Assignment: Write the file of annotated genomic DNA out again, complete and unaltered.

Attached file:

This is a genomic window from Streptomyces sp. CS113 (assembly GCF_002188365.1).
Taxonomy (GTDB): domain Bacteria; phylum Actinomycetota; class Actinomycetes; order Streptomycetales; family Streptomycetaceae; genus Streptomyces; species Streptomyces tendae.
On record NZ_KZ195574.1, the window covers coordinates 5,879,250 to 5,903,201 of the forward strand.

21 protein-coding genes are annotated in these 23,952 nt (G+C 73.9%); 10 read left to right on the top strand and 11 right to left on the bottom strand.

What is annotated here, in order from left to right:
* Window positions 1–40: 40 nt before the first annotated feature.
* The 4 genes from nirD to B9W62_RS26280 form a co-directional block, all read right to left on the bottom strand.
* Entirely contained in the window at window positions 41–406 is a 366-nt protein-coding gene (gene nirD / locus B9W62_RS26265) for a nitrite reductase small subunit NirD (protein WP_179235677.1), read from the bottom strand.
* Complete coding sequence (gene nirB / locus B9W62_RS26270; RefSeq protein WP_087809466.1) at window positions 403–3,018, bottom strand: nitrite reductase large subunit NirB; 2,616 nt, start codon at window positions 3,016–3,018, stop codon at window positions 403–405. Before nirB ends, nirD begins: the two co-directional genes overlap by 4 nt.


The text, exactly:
This is a genomic window from Streptomyces sp. CS113 (assembly GCF_002188365.1).
Taxonomy (GTDB): domain Bacteria; phylum Actinomycetota; class Actinomycetes; order Streptomycetales; family Streptomycetaceae; genus Streptomyces; species Streptomyces tendae.
On record NZ_KZ195574.1, the window covers coordinates 5,879,250 to 5,903,201 of the forward strand.

21 protein-coding genes are annotated in these 23,952 nt (G+C 73.9%); 10 read left to right on the top strand and 11 right to left on the bottom strand.

What is annotated here, in order from left to right:
* Window positions 1–40: 40 nt before the first annotated feature.
* The 4 genes from nirD to B9W62_RS26280 form a co-directional block, all read right to left on the bottom strand.
* Entirely contained in the window at window positions 41–406 is a 366-nt protein-coding gene (gene nirD / locus B9W62_RS26265) for a nitrite reductase small subunit NirD (protein WP_179235677.1), read from the bottom strand.
* Complete coding sequence (gene nirB / locus B9W62_RS26270; RefSeq protein WP_087809466.1) at window positions 403–3,018, bottom strand: nitrite reductase large subunit NirB; 2,616 nt, start codon at window positions 3,016–3,018, stop codon at window positions 403–405. Before nirB ends, nirD begins: the two co-directional genes overlap by 4 nt.